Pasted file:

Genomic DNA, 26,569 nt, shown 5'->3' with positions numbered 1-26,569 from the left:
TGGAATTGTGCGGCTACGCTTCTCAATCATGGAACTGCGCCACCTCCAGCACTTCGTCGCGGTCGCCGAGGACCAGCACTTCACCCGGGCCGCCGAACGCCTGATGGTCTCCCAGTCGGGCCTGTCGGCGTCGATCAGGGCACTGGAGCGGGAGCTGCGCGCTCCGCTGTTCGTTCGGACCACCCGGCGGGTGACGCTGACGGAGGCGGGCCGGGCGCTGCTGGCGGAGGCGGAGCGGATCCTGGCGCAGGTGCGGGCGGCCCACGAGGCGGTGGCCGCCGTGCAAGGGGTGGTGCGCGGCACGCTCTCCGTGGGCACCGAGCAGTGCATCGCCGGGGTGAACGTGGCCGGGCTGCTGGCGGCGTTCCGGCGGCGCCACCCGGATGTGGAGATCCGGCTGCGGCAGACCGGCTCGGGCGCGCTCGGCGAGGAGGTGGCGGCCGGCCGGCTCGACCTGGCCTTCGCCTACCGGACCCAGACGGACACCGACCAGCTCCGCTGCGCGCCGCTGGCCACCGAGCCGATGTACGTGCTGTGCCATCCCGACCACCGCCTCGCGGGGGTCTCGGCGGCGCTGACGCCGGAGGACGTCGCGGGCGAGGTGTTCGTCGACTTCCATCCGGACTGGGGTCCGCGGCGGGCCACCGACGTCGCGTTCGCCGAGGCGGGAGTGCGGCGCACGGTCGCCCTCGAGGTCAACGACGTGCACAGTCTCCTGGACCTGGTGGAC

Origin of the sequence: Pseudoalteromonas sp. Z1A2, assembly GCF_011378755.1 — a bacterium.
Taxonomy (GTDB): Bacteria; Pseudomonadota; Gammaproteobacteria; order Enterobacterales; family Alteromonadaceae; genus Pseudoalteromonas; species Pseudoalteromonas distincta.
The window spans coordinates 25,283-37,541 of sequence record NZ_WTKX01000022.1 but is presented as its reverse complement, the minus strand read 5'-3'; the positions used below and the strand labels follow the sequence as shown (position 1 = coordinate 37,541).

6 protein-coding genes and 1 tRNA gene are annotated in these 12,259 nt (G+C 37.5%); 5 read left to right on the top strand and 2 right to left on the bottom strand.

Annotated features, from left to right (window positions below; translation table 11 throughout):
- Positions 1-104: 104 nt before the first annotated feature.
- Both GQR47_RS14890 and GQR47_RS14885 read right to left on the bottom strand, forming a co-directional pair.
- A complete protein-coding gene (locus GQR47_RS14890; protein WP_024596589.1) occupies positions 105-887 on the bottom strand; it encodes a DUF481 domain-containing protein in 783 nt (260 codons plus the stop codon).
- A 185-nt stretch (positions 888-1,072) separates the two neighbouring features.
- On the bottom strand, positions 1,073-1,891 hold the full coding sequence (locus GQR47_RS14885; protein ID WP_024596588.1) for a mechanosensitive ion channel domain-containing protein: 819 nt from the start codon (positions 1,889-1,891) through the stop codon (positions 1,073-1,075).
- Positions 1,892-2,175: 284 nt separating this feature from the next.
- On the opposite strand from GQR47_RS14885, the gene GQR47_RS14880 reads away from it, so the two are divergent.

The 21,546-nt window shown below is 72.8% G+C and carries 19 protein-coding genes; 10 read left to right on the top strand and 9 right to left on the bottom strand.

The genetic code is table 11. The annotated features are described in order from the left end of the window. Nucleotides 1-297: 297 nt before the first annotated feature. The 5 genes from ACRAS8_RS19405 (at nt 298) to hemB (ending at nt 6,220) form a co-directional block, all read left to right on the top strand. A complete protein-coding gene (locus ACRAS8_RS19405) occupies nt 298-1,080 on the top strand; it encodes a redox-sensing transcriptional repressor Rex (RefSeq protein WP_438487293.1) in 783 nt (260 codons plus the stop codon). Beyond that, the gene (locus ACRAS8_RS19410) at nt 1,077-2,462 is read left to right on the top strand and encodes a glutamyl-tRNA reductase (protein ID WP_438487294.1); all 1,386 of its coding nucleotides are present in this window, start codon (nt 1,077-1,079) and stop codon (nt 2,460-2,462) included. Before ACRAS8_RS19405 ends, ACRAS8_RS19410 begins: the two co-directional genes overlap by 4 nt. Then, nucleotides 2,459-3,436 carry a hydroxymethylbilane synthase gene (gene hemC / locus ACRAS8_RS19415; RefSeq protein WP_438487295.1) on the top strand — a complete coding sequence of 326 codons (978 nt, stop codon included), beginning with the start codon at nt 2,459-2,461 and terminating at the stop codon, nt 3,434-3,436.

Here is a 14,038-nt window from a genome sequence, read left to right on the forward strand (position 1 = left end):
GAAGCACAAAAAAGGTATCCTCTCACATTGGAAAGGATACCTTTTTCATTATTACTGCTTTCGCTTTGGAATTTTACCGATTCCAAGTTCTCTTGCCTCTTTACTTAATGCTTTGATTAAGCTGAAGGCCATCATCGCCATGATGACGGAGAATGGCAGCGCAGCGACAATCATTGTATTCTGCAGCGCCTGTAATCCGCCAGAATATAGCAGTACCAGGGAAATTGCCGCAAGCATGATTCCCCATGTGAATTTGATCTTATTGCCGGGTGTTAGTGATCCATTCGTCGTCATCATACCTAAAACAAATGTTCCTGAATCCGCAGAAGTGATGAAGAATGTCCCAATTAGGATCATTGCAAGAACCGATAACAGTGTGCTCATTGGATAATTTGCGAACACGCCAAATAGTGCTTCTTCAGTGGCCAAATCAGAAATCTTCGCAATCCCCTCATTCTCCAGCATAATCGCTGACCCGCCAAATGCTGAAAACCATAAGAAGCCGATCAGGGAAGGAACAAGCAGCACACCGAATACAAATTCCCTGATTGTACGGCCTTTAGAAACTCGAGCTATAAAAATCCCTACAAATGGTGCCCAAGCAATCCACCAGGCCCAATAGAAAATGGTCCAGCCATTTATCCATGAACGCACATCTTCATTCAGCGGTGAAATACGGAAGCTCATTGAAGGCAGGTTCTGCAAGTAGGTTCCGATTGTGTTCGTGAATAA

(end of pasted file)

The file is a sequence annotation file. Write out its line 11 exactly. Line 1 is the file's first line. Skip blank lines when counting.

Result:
- A 185-nt stretch (positions 888-1,072) separates the two neighbouring features.